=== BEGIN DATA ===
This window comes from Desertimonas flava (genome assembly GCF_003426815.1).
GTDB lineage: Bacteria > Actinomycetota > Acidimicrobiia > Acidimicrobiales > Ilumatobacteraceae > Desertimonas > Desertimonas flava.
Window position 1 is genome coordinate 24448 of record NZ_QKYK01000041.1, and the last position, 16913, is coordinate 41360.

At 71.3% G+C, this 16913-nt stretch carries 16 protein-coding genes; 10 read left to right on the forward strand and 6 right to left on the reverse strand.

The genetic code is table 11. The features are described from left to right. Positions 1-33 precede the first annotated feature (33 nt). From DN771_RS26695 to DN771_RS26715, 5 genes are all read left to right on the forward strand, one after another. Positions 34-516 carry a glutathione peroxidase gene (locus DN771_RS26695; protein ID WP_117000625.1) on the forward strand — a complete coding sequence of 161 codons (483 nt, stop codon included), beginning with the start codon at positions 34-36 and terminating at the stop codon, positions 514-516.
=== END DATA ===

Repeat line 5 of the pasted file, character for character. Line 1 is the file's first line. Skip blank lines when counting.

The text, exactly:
The genetic code is table 11. The features are described from left to right. Positions 1-33 precede the first annotated feature (33 nt). From DN771_RS26695 to DN771_RS26715, 5 genes are all read left to right on the forward strand, one after another. Positions 34-516 carry a glutathione peroxidase gene (locus DN771_RS26695; protein ID WP_117000625.1) on the forward strand — a complete coding sequence of 161 codons (483 nt, stop codon included), beginning with the start codon at positions 34-36 and terminating at the stop codon, positions 514-516.